12. There is another genetic genealogist Roberta Estes who says using small segments can be used as proof:

    Personally I think you are correct that small segments shouldn't be used and is like trying to fit a square peg into a round hole.

  13. You make a compelling case for not using small segments! I've been one to use them as supporting evidence, or to tease out additional information if present with a large segment match. Perhaps it was nothing more than "folly" as you say!

    However, one thing I'm having a problem squaring in the argument against small segments is the probability involved with matching even as little as a couple hundred SNPs in a row. If the value of each SNP comes from a random event (I know it's not totally random, but for all intents and purposes I'm assuming it is), and the probability of matching hundreds of random events in a row is negligible, then randomness has to be discounted as a reason for these matches. Even when 700,000 SNPs are tested across 400,000+ people (in Ancestry's case) the odds remain very negligible of having matches of even this size if my math is correct (again, assuming the assigned value at each SNP location is a mutually exclusive random event).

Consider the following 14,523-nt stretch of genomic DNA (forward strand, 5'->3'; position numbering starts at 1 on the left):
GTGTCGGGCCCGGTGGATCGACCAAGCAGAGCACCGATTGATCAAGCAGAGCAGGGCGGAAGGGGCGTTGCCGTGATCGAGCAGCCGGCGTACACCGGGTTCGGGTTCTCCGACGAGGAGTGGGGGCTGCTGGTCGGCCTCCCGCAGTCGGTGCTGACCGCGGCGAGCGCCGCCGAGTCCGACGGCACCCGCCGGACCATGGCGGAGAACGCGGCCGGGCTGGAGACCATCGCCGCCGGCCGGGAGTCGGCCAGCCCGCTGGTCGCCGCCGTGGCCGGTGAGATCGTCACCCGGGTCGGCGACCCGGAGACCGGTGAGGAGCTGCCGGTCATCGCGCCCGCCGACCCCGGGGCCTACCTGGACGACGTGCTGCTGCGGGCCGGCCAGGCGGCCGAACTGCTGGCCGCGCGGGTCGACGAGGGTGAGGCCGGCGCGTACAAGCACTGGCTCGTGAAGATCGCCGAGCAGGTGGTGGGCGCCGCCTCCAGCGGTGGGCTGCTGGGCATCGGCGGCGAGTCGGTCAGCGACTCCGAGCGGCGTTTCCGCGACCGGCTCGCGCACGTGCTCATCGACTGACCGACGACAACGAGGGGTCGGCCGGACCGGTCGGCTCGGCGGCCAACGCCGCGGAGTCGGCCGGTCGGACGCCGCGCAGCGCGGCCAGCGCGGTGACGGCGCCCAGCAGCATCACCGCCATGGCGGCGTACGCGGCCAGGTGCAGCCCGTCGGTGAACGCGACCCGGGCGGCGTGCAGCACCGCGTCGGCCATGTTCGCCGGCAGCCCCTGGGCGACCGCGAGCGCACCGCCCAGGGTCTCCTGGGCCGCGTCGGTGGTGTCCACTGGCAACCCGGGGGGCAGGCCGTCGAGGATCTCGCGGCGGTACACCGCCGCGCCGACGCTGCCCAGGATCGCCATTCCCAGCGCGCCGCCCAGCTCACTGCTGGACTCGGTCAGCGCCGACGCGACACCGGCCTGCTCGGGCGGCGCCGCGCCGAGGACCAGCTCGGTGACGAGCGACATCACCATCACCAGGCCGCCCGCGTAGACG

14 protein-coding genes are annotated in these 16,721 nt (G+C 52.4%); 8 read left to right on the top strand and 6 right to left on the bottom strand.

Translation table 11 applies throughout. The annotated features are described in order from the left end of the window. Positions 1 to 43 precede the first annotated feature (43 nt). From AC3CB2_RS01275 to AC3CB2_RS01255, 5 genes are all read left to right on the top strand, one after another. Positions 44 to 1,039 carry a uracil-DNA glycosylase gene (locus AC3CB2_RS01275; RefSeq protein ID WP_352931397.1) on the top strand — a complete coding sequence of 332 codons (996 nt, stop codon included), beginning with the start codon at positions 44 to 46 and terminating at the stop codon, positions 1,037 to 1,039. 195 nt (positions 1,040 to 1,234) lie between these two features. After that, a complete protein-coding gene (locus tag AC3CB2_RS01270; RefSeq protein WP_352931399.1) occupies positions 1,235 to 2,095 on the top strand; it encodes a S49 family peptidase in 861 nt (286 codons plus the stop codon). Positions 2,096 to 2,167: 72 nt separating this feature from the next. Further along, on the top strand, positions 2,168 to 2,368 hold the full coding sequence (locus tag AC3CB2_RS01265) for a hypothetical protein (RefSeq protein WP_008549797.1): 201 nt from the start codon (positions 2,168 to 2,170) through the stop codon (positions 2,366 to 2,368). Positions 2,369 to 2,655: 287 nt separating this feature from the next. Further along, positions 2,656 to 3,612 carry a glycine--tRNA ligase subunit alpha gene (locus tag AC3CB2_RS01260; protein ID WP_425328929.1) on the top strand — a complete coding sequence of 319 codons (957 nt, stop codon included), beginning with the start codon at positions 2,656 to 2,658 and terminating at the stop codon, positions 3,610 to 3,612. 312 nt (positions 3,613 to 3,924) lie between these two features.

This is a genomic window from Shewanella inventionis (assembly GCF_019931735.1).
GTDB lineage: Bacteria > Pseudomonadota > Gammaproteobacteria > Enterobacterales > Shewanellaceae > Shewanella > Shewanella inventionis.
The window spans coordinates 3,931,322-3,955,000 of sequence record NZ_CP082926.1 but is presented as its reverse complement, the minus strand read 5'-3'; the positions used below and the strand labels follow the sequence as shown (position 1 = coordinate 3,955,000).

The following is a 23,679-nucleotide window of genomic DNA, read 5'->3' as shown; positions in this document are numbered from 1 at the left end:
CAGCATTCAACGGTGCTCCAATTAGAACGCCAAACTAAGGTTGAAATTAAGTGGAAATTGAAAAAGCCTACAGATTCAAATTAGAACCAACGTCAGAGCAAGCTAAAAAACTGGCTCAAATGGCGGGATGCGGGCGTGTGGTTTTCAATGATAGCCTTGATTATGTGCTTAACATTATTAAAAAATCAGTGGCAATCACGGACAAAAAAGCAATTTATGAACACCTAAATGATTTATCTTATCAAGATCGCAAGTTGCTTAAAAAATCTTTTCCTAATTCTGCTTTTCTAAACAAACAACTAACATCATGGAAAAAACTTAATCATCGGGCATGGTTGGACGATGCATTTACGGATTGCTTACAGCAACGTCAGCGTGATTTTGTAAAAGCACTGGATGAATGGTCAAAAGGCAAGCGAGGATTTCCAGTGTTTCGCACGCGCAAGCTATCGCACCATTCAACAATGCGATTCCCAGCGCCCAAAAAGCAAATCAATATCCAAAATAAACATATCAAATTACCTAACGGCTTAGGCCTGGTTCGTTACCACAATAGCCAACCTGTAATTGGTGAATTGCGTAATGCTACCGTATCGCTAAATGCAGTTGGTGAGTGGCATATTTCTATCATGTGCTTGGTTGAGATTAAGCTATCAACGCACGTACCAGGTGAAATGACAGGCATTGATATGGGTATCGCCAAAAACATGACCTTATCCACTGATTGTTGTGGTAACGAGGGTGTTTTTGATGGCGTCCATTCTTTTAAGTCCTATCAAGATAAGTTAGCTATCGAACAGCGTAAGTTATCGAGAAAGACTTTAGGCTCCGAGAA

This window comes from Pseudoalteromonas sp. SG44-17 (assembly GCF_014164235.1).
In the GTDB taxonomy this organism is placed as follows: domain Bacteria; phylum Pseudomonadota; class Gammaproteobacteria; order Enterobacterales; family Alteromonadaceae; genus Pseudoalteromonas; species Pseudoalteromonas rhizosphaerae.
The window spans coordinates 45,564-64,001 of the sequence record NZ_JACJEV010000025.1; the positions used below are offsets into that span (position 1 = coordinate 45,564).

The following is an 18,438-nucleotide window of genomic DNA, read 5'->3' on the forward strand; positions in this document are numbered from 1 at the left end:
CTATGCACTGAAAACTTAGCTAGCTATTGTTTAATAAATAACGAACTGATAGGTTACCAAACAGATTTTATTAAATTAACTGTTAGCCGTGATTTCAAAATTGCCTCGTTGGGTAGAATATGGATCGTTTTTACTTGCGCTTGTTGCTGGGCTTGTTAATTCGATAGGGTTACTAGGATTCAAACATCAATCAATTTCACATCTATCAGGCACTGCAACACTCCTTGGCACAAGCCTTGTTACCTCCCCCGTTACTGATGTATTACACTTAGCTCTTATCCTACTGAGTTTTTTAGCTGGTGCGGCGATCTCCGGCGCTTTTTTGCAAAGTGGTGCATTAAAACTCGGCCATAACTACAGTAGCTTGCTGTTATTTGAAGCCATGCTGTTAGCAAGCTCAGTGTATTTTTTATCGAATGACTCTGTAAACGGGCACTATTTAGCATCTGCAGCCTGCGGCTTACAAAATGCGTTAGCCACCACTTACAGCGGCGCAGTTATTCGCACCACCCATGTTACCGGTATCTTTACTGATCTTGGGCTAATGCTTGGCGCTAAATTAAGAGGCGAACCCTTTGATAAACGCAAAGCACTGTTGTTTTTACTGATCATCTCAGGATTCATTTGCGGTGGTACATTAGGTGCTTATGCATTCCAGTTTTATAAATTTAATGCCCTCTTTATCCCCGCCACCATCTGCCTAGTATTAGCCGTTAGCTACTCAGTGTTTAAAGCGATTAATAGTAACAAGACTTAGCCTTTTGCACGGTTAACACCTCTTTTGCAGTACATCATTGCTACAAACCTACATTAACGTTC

So the question is if not randomness, then what? Could population matches account for more of it than is thought? Is there less randomness in inheriting segments than is thought? Do our deep colonial roots account for a lot of the noise? Not sure.


  14. Very interesting article. I notice that some of the segments you compare have exact start and end points. Regardless of whether the segment is small or larger (say, over 7 cM), does this fact imply anything about the potential for relationships between individuals? Or do certain chromosomes simply rearrange themselves in an exact order so that large numbers of people have certain sequences in their genetic makeup that cannot be accounted for by descent from a common ancestor?

    Richard Cochran

  15. When we find a matching segment with a child generation person having more cMs than an overlapping segment with a parent generation person the first thing we think about is that there may be a second line of descent from the child's opposite parent to the primary person. In other words a secondary common ancestor (SCA) or what you refer to as pedigree collapse, in addition to the MRCA? This should be seen in endogamous populations. My question has always been: Is there a way to measure the effects of endogamy and thus be able to filter it out or flag it in reporting matches? If so it would help reduce false positives.